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White House Expands Exemptions
From Contraception Mandate
BY DAVID GIBSON ©2013 Religion News Service
he Obama administration on February 1 sought to placate religious groups by broadening religious exemptions and giving faith-based organizations more room to maneuver around its controversial contraception mandate, but the new rules offer no loopholes for privately owned businesses.
The contraception mandate, part of Obama's health care overhaul, had set off an explosive church-state dispute and soured relations between the White House and some Christian groups, including the Catholic bishops' conference.
The new rules, issued by the Health and Human Services Department, seek to address religious freedom concerns in two ways: First, they broaden the definition of "religious employers" so that all houses of worship and dioceses and affiliated organizations will be clearly exempt. Second, for other faith-based employers, the rules would transfer the costs and administrative tasks of the birth control insurance policies to insurance companies.
When the rules were first issued in early 2012 religious leaders and religiously affiliated hospitals and universities, mainly operated by Catholics, objected that the definition of what constituted an exempt religious organization was far too narrow.
That original HHS definition said that in order to qualify as a religious employer who would not have to provide free contraception insurance an entity would have to be a nonprofit that had "the inculcation of religious values as its purpose" and primarily employed and served co-religionists.
Religious leaders noted that churches often employ people not of their faith and their social services welcome anyone, regardless of religious beliefs. As a result they said they feared that church-run soup kitchens as well as dioceses and religious schools could be subject to the birth control mandate.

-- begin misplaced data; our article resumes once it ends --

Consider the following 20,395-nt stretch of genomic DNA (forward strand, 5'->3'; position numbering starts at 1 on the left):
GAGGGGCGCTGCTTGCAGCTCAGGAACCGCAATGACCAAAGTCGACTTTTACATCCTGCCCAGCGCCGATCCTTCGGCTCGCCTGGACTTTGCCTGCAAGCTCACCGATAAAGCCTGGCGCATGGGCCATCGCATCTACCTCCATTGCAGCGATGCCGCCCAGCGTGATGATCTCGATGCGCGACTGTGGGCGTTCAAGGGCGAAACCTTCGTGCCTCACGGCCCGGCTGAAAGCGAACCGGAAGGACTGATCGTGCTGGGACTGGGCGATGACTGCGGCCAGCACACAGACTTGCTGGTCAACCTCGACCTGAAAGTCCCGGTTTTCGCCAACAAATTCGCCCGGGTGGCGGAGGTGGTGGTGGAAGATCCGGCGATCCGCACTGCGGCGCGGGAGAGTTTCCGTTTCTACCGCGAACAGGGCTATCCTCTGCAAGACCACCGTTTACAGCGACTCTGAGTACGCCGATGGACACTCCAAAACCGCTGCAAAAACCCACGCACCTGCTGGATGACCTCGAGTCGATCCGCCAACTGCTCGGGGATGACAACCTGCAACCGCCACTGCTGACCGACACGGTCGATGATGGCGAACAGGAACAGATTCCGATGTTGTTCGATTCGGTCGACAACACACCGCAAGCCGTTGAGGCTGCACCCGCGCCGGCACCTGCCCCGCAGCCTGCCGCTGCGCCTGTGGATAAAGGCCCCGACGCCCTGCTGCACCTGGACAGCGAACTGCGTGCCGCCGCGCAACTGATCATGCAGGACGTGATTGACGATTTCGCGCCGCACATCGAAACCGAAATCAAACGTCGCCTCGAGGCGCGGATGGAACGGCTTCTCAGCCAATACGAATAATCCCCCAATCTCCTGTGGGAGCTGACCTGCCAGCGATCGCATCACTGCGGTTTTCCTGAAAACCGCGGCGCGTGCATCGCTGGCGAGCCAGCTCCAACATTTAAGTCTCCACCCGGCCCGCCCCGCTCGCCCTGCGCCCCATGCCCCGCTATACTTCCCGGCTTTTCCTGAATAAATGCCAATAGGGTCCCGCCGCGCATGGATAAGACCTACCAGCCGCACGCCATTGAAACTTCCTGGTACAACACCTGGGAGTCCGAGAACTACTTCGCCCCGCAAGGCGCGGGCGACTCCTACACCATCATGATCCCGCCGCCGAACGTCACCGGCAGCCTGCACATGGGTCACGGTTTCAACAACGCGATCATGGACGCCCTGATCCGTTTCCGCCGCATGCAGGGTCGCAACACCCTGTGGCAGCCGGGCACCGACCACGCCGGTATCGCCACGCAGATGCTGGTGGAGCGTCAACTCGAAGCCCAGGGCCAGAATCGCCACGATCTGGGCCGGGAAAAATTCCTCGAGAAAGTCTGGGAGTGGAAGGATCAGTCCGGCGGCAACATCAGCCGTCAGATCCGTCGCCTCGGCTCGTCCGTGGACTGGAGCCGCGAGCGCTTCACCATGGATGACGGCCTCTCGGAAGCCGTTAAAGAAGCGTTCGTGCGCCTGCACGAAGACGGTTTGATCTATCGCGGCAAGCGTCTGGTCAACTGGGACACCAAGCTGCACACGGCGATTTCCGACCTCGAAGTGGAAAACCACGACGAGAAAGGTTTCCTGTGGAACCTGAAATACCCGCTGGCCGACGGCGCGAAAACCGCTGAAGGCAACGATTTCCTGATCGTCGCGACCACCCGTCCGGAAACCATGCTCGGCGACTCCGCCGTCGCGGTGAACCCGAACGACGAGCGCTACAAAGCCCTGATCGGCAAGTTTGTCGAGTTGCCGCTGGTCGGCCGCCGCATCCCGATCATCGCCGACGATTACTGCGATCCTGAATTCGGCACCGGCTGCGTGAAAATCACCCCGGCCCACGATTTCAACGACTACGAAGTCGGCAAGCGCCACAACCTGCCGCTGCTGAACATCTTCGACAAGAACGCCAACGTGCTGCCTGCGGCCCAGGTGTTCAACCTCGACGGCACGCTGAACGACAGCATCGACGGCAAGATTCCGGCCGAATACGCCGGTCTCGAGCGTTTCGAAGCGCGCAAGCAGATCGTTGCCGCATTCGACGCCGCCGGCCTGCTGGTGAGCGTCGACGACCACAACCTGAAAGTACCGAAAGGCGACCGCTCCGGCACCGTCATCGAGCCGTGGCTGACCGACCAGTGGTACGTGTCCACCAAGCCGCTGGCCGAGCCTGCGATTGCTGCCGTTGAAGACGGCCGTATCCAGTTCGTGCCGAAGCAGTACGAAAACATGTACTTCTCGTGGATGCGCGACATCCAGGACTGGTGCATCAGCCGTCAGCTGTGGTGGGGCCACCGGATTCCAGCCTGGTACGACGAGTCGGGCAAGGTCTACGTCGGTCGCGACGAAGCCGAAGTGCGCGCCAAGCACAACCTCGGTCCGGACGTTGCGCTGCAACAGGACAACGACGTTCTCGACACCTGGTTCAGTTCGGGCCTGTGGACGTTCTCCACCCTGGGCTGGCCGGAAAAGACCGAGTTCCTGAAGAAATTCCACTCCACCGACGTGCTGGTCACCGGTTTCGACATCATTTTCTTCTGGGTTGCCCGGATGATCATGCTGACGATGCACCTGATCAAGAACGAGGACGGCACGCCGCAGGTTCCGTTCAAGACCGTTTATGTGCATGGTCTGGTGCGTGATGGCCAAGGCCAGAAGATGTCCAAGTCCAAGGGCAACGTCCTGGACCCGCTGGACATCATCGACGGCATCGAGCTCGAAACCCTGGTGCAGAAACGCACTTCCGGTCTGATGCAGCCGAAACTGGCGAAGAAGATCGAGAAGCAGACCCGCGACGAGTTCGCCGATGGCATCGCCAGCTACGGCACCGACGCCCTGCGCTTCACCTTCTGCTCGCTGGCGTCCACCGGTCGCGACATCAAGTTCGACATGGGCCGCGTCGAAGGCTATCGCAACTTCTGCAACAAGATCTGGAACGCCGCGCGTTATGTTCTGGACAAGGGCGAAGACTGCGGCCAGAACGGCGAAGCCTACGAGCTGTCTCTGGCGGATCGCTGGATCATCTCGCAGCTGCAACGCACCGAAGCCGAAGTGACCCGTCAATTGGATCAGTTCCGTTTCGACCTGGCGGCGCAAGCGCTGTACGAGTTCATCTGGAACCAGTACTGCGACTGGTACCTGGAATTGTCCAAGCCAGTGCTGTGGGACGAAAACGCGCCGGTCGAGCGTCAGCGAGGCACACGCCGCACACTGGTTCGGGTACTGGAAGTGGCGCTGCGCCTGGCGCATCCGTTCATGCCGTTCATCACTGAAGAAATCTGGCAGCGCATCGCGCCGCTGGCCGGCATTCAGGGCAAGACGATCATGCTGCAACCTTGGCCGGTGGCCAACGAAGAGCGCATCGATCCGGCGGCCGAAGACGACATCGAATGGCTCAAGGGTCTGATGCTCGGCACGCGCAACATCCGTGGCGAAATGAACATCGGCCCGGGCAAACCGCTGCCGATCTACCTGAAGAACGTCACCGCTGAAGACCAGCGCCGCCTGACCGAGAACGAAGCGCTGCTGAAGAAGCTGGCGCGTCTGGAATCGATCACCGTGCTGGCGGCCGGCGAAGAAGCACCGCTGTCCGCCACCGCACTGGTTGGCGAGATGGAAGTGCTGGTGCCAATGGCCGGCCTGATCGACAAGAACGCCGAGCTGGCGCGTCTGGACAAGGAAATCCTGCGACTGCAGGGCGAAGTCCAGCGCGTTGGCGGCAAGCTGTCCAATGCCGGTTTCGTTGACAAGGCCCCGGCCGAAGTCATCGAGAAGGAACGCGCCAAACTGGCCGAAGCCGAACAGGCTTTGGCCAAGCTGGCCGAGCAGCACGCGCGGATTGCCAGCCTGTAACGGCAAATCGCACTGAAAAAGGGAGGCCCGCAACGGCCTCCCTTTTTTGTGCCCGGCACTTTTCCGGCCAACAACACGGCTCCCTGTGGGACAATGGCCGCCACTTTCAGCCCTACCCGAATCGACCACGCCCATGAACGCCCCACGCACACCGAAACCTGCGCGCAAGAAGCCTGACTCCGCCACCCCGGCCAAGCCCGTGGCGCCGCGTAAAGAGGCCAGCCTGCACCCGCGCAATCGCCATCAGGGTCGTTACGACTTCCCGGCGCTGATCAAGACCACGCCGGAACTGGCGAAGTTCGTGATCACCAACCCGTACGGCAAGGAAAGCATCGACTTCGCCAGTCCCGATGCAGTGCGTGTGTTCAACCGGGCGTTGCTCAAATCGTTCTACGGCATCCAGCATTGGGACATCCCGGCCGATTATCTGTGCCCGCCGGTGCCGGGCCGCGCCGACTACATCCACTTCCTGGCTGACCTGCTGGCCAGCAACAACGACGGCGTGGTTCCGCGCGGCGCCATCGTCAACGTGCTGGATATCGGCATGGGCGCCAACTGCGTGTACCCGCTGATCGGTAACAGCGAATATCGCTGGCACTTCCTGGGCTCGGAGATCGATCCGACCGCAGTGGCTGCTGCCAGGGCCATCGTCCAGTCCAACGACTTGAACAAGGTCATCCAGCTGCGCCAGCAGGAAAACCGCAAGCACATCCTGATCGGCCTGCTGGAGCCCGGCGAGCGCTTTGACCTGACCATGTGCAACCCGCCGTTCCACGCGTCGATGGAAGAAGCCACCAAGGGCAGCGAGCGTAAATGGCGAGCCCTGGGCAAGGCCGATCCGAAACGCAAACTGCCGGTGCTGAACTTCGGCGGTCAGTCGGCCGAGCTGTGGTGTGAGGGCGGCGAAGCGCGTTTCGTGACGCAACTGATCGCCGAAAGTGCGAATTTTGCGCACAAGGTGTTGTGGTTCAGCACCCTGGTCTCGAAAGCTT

The new proposals reflect those concerns by eliminating the original definition and using the standard definition of "religious employer" as found in the IRS tax code -- the solution that religious leaders were seeking.
The proposals issued Friday also try to clarify how other faith-based organizations that are not exempt could avoid directly providing contraceptive insurance coverage.
First, an organization -- a university or hospital, for example -- would have to be a nonprofit that considers itself a religious organization and would have to certify that it has a religious objection to providing contraception coverage.
If that organization has a health insurance company, then that insurance company would be responsible for automatically providing contraception coverage to the employee on its own without charging the organization or involving the organization administratively. The employee would also not have to pay for the insurance.
If the faith-based organization is self-insured -- a problem that was the focus of objections after the first round of proposals last year -- then the eligible organization would notify a third-party administrator to work with the health insurer to provide separate policies at no cost, according to the HHS.
"The costs of both the health insurance issuer and third party administrator would be offset by adjustments in Federally-facilitated Exchange user fees that insurers pay," said the HHS.